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Technology is evolving into stronger, smarter, and smaller devices. Taking up less space while having more functionality is the general trend.

This is also true for hearing aids, and it’s not surprising. Though hearing issues have a variety of causes, hearing issues are more common amongst older individuals, and the world’s population is aging. Around 37.5 million adults and 3 million Canadians report some amount of hearing impairment according to the National Institutes of Health. And that number is going up since age is the strongest demographic variable to predict hearing loss.

If you’re dealing with hearing loss, that’s one person too many. Are there any better ways to deal with hearing loss? Let’s have them! Innovations are happening, here are a few.

Using Your Hearing Aid to Track Your Whole Body

This is so intuitive, it’s one of those “Now why didn’t I think of that” innovations. Health and fitness trackers have to be worn on the body. So, if you already have a device that’s in your ear… do you really need another one on your wrist? The answer is no. If you have a newer hearing aid, it probably can track your pulse, physical activity along with improving hearing issues such as tinnitus. Hearing aids can also track things that other wearables usually don’t, like the time spent conversing. Especially as you age your level of social engagement can actually be a key health metric.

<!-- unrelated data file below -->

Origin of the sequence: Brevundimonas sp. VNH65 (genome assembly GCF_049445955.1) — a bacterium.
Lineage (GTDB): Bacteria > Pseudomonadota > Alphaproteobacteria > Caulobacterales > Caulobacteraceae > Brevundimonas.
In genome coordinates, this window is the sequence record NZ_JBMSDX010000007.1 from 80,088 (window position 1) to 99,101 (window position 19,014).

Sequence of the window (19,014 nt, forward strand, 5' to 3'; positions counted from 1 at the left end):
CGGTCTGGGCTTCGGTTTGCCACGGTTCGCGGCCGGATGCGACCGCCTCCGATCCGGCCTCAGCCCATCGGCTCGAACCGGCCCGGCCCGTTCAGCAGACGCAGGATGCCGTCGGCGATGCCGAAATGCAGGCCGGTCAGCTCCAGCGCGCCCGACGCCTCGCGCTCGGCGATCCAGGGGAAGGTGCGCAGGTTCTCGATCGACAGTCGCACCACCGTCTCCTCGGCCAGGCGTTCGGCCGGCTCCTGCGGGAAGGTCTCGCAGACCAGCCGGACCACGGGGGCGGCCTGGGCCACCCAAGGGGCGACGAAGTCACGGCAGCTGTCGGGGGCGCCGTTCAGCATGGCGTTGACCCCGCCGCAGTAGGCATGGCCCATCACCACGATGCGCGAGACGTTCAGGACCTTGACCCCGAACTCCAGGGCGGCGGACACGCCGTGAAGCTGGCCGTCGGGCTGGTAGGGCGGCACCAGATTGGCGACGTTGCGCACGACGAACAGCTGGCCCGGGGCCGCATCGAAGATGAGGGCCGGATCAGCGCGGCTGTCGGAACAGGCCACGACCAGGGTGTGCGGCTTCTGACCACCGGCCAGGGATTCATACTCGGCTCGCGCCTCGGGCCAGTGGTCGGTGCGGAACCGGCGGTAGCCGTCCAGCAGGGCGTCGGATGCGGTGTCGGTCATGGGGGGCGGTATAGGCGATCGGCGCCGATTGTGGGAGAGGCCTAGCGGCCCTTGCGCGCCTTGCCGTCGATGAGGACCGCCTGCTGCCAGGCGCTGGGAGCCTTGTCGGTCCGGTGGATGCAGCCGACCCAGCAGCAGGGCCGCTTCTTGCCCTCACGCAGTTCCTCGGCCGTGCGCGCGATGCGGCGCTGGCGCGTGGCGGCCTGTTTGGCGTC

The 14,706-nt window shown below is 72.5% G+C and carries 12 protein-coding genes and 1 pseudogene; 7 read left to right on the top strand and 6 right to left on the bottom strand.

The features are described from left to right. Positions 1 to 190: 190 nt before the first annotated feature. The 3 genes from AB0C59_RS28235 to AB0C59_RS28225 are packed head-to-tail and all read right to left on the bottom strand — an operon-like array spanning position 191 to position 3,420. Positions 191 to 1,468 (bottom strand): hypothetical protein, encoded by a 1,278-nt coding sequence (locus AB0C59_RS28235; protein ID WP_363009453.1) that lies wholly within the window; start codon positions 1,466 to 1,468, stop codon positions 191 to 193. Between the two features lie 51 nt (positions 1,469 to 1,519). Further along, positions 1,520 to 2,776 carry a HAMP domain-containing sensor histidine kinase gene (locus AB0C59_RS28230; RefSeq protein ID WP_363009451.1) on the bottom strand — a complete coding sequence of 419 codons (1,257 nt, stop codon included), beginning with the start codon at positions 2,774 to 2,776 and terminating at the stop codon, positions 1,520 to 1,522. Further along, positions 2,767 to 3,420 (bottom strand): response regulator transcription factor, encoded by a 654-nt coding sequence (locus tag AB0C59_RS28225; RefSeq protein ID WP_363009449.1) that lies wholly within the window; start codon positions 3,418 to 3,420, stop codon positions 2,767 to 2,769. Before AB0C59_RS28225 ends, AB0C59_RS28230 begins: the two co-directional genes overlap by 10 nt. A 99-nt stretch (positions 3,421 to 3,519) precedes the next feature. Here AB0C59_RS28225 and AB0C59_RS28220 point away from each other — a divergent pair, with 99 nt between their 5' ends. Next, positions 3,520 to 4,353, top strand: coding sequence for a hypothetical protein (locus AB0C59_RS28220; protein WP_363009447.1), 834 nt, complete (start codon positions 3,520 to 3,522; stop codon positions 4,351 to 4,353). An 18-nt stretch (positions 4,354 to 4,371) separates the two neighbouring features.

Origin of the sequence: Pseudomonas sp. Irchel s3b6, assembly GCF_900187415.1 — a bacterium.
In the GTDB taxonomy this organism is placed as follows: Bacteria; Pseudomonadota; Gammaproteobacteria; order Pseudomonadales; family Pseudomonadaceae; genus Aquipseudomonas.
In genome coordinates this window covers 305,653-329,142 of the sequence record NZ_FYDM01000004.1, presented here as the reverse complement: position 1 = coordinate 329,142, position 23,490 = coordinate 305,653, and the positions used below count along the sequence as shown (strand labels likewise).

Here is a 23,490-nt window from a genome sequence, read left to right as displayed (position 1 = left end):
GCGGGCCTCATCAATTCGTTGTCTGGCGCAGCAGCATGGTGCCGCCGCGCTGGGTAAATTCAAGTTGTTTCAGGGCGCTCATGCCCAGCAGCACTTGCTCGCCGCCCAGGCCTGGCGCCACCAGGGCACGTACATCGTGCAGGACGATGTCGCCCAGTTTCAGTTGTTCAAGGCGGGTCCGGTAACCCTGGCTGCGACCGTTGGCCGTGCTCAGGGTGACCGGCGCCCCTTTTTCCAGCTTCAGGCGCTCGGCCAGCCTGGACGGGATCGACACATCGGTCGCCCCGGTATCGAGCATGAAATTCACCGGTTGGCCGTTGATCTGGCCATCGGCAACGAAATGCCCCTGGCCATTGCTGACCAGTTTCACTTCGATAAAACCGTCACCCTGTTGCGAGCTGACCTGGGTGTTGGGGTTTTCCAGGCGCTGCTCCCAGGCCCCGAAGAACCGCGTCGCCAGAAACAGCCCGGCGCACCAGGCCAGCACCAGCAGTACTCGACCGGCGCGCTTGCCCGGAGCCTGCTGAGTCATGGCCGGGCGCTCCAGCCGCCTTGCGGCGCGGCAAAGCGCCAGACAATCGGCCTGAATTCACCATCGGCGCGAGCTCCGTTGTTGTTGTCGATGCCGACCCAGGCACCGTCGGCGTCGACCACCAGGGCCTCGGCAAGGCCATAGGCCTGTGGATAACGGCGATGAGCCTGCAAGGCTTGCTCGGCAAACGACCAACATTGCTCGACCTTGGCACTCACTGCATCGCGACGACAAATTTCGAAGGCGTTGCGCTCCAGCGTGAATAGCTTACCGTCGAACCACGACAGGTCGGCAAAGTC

Better Streaming Straight to You

Connectivity is the major watchword, as virtual assistants like Siri and Alexa have moved from smartphones to in-home devices seamlessly. Some hearing aids that have Bluetooth capabilities now let users stream audio directly from a device, like a smart TV for instance, to the hearing aids. Google released open-source specifications for Android developers that show them how to use certain channels within Bluetooth to produce uninterrupted audio directly to hearing aids. This technology is making things like movies and music more enjoyable by acting like super-powered wireless headphones.

Big Data Allows Smart Adjustments

Your next hearing aid may make personalized suggestions similar to how a Fitbit alerts you to fitness goals or how Netflix recommends your next movie based on your viewing trend. Several manufacturers are working on hearing aids that will learn both from the adjustments you make and from listening to the places you go. Some push it even further, crowdsourcing data on how people use their hearing aids anonymizing and then mixing the data. So whether you’re watching TV at home, or in an IMAX theater, your hearing aids will be capable of using this information to identify what your situation is and make adjustments to give you the best audio experience.

Finally Ditching The Batteries

Hearing aids that don’t need their batteries replaced? Sound too good to be true? It can be very inconvenient making certain you have extra batteries or that your hearing aids are fully charged. While we’re not likely to see hearing aids that don’t need any batteries, there has been a constant advancement in rechargeable technology. You’ll get quicker charging time, longer use time, and less worry about batteries, which seems pretty good.

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The site information is for educational and informational purposes only and does not constitute medical advice. To receive personalized advice or treatment, schedule an appointment.